When we talk about essential workers and first responders, social workers belong to that list of heroes who play a vital role in improving the quality of life and well-being of others, says Stacey Borasky Ferguson, EdD, MSW, dean, of Chamberlain’s Master of Social Work degree program.
“It is a calling, not just because those attracted to the profession have a heart and passion for helping others, but social workers are change makers who believe in social justice and want to help people navigate all their challenges,” says Dr. Borasky. “Social workers want to go beyond the individuals and make sustainable improvements for entire communities.”
There has been no time like the crisis of the year-long pandemic to reaffirm social workers’ indispensable and vital roles in helping families navigate the healthcare system, isolation, illness, financial woes and in advocating for social justice in the U.S., she says.
“My hope is that the work they’ve done during the last year will shine the spotlight on the wrongs our system has created in caring for the elderly and the isolation they faced during this time,” says Dr. Borasky. “I hope we will now take a closer look on what can we do differently. I hope that COVID-19 will help us better analyze and make systemic changes on how we care for vulnerable populations.” In addition to serving as Chamberlain’s dean of the social work program, the Texas resident is engaged within the field of social work with organizations including the Child Protection Roundtable in Texas and the Austin Resource Center for the Homeless.
Their Essential Commitment to Strengthen Communities
You will find social workers throughout society—from protecting children from abuse and neglect, to providing mental health and substance use supportive services, advocating for services for the elderly, helping school children and their parents navigate the education system, assessing the needs of veterans and helping organizations serve communities. Social workers practice in various environments, including rural towns, urban cities, state departments and the federal government, says Kiana Battle, PhD, LMSW, an assistant professor of social work at Chamberlain University.
Working from a place of compassion and empathy, social workers are “dedicated to improving people’s lives,” she says.
“There is probably not one person who has not been impacted in some way by COVID-19,” says Dr. Battle. “The virus has had a domino effect and certainly brought to light the voices of vulnerable populations. During the pandemic, people in rural areas were especially impacted. Many children were directly impacted by the pandemic through the death of a parent and or caregiver and many children in rural communities, especially did not have the resources to participate in remote learning. Children are often the invisible faces during social problems, like the current pandemic.”
Dr. Battle says the challenges will shape the history of social work and “hopefully we will move forward in a collaborative versus the silos that sometimes exist between nurses, doctors and social workers.” Dr. Battle has been a featured presenter at the National Youth at Risk Conference, which aims at providing training and education to service providers to support children who are at risk. She works closely with national and local programs for children at risk, advocating for policy changes for those issues that especially came to light during the pandemic.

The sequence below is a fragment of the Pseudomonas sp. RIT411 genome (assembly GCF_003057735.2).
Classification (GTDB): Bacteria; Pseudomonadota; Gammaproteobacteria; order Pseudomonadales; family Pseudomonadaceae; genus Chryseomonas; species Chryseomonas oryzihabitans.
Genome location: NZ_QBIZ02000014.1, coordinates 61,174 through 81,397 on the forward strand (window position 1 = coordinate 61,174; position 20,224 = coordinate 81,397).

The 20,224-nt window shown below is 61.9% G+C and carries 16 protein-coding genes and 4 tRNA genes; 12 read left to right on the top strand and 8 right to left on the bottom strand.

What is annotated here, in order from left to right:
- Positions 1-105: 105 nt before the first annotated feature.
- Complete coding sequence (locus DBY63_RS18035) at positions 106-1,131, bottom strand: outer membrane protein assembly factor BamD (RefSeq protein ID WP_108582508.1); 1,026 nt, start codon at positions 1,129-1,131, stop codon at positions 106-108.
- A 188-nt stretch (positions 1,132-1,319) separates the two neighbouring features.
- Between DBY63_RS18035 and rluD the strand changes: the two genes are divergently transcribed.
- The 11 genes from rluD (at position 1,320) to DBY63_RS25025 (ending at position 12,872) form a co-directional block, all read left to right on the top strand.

“This has been a true teachable moment, and one I hope will propel us forward toward change,” says Dr. Battle, who has previously served as the system-wide school social worker for Lamar County Board of Education in Georgia and the director of program services for the Georgia Department of Corrections, Reentry Services unit.
Helping People Across Their Lifespan
Oren Shtayermman, PhD, MSW, a professor for Chamberlain’s MSW program, says he and many social workers are drawn to the profession because “we see and help individuals across their lifespan.” Currently a specialist in and researcher of autism spectrum disorders, Dr. Shtayermman, aptly compares a social worker’s role to a ZOOM camera.
“We go in and out of people’s lives, taking a close look at what challenges a family is facing and what we need to do to help,” he says. “COVID-19 had an immediate volcanic eruption for people on the spectrum. The masks were especially challenging for people on the spectrum because they sometimes rely on reading lips and picking up on the social cues they see in other’s faces. This elevated their anxiety and depression, which also impacted their entire family.”
Dr. Shtayermman believes the future of social work will be to take some of these challenges and find new ways to connect and deliver the social support services needed to address the personal and systemic barriers to optimal living.
Chamberlain celebrates the contributions of social workers to community well-being, especially as the nation currently addresses the impact of the COVID-19 pandemic, this Social Work Month.
Interested in learning more about how you can become an agent of social change?
By Mary Beth Sammons
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